Remote Witnessing and Remote Notarization Updates for the State of Maryland

Remote Witnessing and Remote Notarization Updates for the State of Maryland

There are ever-changing modifications being made to the rules in Maryland pertaining to remote notarization.  On April 10, 2020, Governor Hogan enacted an emergency order on Remote Witnessing to allow wills, powers of attorney, and advance directives to be witnessed remotely, i.e. by video conference.  Currently, the law requires witnesses to be physically present when these documents are signed.  The Executive Order https://governor.maryland.gov/wp-content/uploads/2020/04/Remote-Witnessing-4.10.20.pdf is an emergency measure that suspends certain statutory in-person witnessing requirements for the duration of the COVID-19 State of Emergency.

This issue is particularly important for our clients, who are starting or are in the midst of their estate planning.  This information is important as you move forward in your estate planning process and will need to get your respective documents notarized.  It is important to note that Zoom is not considered an appropriate way to have your documents remotely notarized.

Below please find a summary and relevant links for the most recent updates from April 10, 2020 from Richard A. Montgomery III, Director of Legislative & Governmental Relations for the Maryland State Bar Association.  We will try our best to keep you apprised of changes as they arise.

FAQs-UPDATED-April-10-2020.pdf on interpreting Governor Hogan’s March 30, 2020 Executive Order authorizing Remote Notarization.  The clarification became necessary, in part, to respond to queries as to whether platforms of certain technology vendors met the SoS requirements for use by Maryland notaries.  The most prevalent question was whether the video communications platform Zoom was acceptable for use by notaries.  On Zoom, the answer is no.  In the Guidance the SoS states: “Currently, Zoom cannot be used because of security concerns. If a notary uses a communication technology platform primarily designed for video-conferencing, the vendor must be a United States company that has been lawfully operating in the United States for at least three years.”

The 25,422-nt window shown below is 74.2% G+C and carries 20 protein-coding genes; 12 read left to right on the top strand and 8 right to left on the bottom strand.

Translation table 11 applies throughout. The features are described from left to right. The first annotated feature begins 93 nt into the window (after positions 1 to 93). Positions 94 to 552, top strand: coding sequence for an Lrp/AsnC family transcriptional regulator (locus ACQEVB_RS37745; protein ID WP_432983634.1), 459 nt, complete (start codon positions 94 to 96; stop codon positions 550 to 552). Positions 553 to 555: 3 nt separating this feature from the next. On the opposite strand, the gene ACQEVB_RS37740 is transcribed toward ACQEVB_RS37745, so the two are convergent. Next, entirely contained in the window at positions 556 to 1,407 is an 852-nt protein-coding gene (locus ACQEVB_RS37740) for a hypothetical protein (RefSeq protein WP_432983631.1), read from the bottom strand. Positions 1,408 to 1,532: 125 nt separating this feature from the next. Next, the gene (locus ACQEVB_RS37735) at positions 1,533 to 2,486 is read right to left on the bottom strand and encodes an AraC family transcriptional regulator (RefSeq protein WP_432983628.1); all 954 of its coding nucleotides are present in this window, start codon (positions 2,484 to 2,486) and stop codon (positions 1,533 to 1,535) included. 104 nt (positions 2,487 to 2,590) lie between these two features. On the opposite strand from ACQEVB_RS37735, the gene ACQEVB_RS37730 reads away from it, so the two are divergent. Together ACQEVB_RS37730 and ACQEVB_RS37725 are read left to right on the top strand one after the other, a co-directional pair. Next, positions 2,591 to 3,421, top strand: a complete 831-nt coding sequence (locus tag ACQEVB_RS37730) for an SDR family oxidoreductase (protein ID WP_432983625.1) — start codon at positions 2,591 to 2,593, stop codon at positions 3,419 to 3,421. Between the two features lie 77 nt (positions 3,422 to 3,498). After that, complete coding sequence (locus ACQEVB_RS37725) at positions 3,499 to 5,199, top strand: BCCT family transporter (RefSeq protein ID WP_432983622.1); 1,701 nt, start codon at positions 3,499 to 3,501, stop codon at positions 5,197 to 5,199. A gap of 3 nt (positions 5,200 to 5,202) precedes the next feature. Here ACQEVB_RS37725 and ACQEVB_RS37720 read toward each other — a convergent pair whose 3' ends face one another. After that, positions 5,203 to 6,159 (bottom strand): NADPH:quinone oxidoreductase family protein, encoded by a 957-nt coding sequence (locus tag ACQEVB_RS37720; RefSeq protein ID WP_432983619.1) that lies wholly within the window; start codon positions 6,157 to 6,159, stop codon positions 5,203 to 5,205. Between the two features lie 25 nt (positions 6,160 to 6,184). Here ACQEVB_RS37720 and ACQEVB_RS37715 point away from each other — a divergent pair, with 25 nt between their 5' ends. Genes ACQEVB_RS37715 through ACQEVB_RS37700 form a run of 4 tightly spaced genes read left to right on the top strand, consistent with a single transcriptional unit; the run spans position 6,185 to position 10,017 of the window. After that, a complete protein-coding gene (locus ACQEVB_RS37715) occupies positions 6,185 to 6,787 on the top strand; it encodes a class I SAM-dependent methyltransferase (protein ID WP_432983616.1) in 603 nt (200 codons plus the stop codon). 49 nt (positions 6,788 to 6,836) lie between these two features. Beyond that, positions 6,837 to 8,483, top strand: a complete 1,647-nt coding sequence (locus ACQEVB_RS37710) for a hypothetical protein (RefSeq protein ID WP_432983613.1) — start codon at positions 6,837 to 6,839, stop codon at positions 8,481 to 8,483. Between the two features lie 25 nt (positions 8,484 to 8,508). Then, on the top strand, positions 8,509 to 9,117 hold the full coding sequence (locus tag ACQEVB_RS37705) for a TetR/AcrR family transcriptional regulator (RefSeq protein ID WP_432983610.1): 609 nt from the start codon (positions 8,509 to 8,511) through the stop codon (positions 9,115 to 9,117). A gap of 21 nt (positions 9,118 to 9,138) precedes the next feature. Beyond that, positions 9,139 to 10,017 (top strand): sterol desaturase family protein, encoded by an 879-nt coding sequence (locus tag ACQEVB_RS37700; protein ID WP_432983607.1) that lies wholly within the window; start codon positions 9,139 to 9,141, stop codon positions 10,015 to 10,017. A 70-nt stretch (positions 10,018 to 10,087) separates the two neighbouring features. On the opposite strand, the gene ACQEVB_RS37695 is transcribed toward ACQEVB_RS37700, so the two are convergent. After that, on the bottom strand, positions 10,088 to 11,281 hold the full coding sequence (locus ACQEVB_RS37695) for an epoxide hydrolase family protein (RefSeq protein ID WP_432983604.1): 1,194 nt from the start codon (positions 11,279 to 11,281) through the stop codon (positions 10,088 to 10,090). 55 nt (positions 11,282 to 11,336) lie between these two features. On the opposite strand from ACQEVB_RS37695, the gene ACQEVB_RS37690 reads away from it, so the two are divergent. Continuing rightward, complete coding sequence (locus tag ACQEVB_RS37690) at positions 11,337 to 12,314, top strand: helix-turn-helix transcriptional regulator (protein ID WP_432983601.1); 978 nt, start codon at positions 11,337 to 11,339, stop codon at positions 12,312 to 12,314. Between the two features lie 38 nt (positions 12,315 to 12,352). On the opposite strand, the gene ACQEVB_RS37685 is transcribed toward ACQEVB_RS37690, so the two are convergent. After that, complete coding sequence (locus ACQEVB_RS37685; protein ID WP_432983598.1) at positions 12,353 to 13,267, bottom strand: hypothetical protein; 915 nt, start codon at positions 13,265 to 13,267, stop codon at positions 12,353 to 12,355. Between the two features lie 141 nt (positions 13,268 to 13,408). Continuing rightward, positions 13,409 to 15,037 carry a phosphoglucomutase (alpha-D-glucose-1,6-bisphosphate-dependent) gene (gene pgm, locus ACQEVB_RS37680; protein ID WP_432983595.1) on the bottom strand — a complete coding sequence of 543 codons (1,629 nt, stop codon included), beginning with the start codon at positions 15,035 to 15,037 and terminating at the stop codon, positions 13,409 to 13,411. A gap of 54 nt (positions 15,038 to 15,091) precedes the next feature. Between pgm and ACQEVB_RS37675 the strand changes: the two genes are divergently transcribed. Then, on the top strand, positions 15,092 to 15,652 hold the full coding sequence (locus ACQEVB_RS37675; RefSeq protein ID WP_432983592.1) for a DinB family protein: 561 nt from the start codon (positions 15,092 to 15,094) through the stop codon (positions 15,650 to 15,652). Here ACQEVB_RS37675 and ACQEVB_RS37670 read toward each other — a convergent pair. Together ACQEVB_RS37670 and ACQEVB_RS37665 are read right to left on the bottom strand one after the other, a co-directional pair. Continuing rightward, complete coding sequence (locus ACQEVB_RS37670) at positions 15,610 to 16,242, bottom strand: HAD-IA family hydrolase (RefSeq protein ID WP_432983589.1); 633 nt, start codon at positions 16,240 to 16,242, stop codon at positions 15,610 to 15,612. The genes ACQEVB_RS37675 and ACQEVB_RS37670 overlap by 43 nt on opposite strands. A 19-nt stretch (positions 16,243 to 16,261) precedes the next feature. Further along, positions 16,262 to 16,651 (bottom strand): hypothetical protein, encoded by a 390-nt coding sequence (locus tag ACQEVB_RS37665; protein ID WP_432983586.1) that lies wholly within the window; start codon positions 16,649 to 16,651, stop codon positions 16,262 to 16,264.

Further, there had been confusion among legal practitioners, title companies, and notaries, as to the specific technology and procedural requirements of notaries under the Executive Order and (original) Interpretive Guidance. On this issue, the SoS updated guidance states:

“The platform must permit the notary to meet all of the requirements in the Governor’s Order, including but not limited to the following:
           a. The notary must ensure the audio-visual communication used to witness the signing of the document is recorded and retained;
           b. After signing the document, the signer must immediately transmit the signed document to the notary;
           c. Upon receiving the document, the notary must immediately complete the notarization, indicating on the certificate of the notarial act and in a journal that the individual was not in the physical presence of the notary public and the notarial act was performed using a communication technology; and 

  1. Upon completing the notarization, the notary must immediately transmit the notarized document back to the signer.”

For further reference:

Governors Executive Order (3.30.2020)

MSBA Original Blog on Remote Notarization (3.30.2020)

By Isabella Demougeot, Esq.

Isabella Demougeot is a senior litigation associate. She represents a broad range of clients across a wide variety of civil litigation matters, including business disputes, partnership dissolutions, and high-profile litigation. Read her profile by clicking here.

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